tv KPIX 5 News at 6pm CBS July 10, 2013 6:00pm-7:01pm PDT
their stories. ryan. >> reporter: elizabeth, everyone who survived the crash has a story to tell. today we heard from the last crew member to get off the plane. as press conferences go, this one was brief and tough to watch. these flight attendants were heroes saturday. their first priority was helping passengers to safety. even heroes cry. the cabin manager spoke briefly through a translator. [ non-english language ] >> i hope for all the families who have suffered losses from this accident to recover as quickly as possible and they are all in my prayers. >> reporter: one of the passengers who survived, eugene rau, another and a airline attendant in action. >> flight attendants go back and forth between the aircraft and the safety zone and helping passengers, you know, too come
to the safety zone. i feel bad just looking at her doing all that. so we, you know, feel that just went in and tried to help her. >> reporter: today we learned new details about the many hats the flight attendants wore. part rescue team, part firefighters. >> they were also fighting the fire as the evacuation went on. there wasn't fire in the cabin while the passengers -- most of the passengers were in there. but as the evacuation went on, the fire did continue and the flight attendants and the flight crew were involved in trying to fight the fire on the inside. >> reporter: but days after the tragedy it set in. not all the flight attendants were here at the press conference today. others are still recovering in the hospital. ryan takeo kpix 5. >> the chinese consul met with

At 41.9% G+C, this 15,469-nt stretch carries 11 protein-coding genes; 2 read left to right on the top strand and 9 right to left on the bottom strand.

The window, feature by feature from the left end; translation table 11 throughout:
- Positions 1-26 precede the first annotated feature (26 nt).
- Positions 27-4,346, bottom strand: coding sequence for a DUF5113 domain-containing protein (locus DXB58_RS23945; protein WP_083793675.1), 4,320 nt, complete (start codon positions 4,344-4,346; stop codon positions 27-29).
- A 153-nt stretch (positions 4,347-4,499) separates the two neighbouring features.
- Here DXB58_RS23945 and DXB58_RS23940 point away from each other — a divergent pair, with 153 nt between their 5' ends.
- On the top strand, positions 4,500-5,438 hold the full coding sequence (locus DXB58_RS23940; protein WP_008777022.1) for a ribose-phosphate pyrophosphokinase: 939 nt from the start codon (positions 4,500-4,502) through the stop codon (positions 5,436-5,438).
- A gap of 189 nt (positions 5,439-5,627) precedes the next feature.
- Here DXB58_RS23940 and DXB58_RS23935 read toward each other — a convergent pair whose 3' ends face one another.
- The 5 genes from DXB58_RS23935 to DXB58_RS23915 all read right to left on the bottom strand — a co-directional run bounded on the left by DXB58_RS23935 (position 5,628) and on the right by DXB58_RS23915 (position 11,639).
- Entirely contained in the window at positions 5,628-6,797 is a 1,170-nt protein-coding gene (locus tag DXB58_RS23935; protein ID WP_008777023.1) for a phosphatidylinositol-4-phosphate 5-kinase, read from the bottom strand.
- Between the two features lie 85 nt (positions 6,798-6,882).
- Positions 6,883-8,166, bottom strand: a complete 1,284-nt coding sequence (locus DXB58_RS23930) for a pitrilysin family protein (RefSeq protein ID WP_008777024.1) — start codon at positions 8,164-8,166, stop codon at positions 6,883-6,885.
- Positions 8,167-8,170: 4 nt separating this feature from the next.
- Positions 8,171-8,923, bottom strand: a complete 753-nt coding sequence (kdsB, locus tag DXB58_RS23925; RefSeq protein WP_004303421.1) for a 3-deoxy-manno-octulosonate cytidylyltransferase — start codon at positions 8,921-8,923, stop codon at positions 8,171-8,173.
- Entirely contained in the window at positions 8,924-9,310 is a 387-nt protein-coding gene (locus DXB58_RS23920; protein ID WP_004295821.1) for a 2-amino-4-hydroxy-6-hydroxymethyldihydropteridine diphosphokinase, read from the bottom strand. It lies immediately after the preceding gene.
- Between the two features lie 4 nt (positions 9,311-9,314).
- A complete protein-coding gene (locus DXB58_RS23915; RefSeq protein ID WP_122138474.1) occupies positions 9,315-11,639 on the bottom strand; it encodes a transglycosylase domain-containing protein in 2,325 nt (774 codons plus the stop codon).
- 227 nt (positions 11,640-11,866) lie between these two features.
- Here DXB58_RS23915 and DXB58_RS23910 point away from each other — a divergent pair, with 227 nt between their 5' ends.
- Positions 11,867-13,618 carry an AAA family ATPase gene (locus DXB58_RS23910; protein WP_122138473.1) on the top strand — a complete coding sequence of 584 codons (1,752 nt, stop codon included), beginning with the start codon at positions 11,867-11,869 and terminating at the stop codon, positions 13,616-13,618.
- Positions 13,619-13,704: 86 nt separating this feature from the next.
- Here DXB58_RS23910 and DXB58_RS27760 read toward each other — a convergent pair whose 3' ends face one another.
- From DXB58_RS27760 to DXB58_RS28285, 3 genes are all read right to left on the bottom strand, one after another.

victims of the flight. he visited chinese passengers who were still in the hospital at sf general. he wished them well, of course, said the consulate general in san francisco will do whatever it can to help as they recover. and we are learning more about what it was like in the final moments of flight 214 as it crashed landed at sfo. kpix 5's len ramirez in south san francisco and the ntsb briefed us again on the very latest today. len, what did you learn? >> reporter: allen, much of what we learned today focused on the activities of the flight attendants right after the crash. we just heard there was some heroism but there was also some confusion, as well. in the aftermath of the crash of asiana flight 214, flight attendants did not immediately start an evacuation of passengers. ntsb investigators said flight attendants told them they weren't sure what they should do. >> after the aircraft came to a stop, the cabin manager who was seated in 1l asked the flight